The view perpetuated by state-run media is that Iran is pursuing its undeniable right to peaceful nuclear energy and taking a courageous stand against "the Global Arrogance" - the United States.

On television, Tehran's pursuit of nuclear power enjoys support from states around the world - even if they're places like Venezuela to Zimbabwe. As for the Bush Administration, it is blocked from action by growing domestic opposition and its self-inflicted calamities in Iraq.

Iranian state television backs these assertions with gripping footage of havoc in Iraq and anti-war rallies in the West. The Islamic Republic, on the other hand, is depicted as a regional hegemon, somewhat in control of international matters.

Frequent speeches by President Mahmoud Ahmadinejad - spiced with warnings that America's "bullying times are over" - are broadcast live on state television. The television also regularly reports on Iran's war games, in which innovations in military techniques and successful missile launches boost the national ego.

At the same time, the Iranian people are ignorant of developments such as the deployment of a second U.S. aircraft carrier in the Gulf last month.

Iranians grow up with an impressive cultural self-consciousness. Pride in the legacy of the Persian Empire and 2,500 years of history provides them with faith in their nation's destiny.

Many Iranians tend to see the current confrontation with the United States as a transient crisis, another episode in Iran's long and tortuous history.

After all, the land was invaded by Greeks, Arabs, Mongols and Turks; attacked by Afghans and Iraqis, and occupied by Britain and Russia. "We have overcome all this and will live through more," a clerk at a Tehran library told me.

And so, last month, as world leaders were agreeing on a tighter set of sanctions against the Islamic Republic, Iranians were fuming at the audacity of the Hollywood epic "300," which depicts soldiers of ancient Persia fighting Spartans in the historic battle of Thermopylae as brutal freaks.

Thanks to television sound bites, Americans may view Iran as yet another angry Muslim nation. But Iranians see themselves as being in a league of their own, a notion bolstered by the fact that their country sits on top of one of the world's greatest oil and natural-gas reserves.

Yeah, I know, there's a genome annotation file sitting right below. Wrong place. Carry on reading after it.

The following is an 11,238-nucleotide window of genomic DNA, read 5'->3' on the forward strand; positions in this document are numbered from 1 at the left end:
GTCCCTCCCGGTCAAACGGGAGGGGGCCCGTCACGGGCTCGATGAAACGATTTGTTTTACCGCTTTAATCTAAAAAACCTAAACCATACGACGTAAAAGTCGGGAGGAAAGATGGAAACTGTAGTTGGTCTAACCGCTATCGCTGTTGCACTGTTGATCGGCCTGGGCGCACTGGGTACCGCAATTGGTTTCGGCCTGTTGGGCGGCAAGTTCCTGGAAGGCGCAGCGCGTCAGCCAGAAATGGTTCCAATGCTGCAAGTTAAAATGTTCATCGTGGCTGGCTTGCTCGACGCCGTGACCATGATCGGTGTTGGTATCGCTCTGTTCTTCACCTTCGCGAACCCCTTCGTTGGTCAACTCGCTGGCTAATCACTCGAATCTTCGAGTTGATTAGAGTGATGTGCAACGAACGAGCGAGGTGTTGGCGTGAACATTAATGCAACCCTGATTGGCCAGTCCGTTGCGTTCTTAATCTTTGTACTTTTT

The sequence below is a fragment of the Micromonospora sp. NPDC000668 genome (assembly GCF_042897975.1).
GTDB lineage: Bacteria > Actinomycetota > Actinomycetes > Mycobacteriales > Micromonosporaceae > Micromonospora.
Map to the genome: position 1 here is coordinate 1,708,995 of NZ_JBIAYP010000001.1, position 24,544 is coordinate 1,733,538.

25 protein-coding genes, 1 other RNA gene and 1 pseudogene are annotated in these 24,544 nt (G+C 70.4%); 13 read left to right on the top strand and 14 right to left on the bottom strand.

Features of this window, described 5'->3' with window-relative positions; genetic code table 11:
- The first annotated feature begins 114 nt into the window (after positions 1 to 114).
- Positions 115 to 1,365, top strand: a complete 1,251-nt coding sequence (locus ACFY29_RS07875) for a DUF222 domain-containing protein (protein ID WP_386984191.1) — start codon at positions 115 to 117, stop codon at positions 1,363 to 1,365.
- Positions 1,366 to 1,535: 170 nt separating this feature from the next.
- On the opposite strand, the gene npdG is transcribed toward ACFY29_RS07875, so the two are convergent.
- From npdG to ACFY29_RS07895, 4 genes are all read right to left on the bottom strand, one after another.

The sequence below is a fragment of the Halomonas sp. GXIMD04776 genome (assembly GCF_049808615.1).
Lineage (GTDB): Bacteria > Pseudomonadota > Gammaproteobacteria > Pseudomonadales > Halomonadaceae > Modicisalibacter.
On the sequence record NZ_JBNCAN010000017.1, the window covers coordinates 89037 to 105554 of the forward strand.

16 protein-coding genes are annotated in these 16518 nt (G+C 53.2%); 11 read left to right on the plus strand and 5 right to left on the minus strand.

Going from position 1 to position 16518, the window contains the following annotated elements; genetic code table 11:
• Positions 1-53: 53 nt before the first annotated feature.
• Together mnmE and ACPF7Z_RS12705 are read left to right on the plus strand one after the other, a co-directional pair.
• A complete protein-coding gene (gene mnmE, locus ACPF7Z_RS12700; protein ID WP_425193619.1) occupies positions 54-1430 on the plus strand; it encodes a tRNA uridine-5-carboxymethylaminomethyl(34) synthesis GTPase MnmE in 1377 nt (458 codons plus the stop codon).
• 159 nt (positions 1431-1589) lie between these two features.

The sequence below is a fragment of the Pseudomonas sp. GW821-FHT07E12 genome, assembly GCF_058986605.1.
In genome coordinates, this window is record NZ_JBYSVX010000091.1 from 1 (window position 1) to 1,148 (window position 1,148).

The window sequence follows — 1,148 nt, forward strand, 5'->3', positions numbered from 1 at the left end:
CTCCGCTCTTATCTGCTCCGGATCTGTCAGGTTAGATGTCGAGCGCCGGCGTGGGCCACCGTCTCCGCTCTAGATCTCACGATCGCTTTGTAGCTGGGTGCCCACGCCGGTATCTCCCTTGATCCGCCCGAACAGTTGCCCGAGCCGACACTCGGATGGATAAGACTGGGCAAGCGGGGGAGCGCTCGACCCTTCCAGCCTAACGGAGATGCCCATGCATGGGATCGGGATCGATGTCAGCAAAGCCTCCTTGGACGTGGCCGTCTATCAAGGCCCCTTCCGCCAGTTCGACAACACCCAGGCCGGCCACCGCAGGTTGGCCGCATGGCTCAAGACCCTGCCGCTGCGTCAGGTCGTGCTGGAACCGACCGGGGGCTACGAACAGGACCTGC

"Iran is not a banana republic. The U.S. can't simply invade us," an anti-regime lawyer told me. "Natural gas is Europe's lifeline. Who else will sell it to the EU if Vladimir Putin pulls the plug on gas? Surely, the West is conscious of this."

Many Iranians consider the current conflict as another episode in a global power game; another great-power intervention in Iranian politics, like the 1953 coup orchestrated by American and British intelligence services which swept aside the popular prime minister Mohammad Mossadegh because he tried to nationalize Iran's oil industry, then exploited by the British.

To "Ali Agha" - Iran's ordinary Joe - today's nuclear standoff is a geopolitical chess game, played by masterminds in dimly lit rooms. Shrill rhetoric and saber-rattling are bargaining ploys, which will fall in place when "the big guys are ready to strike their deal," as a hotel employee put it.

"Don't you worry," he added, "it's in muddy waters that the biggest fish are caught."

Ladane Nasseri is an Iran-based journalist.
Posted by: anonymous5089 || 04/06/2007 12:46 || Comments || Link || E-Mail|| [6472 views] Top|| File under:

#1  Pull the plug on the gas.

Gas power plants = expensive to build and run

Also my house runs on oil, there are bigger oil reserves in north africa then Iran. Iran is kidding itself, the people need the truth there. Time to bomb them with propaganda leaflets and rustle up some support in Iran.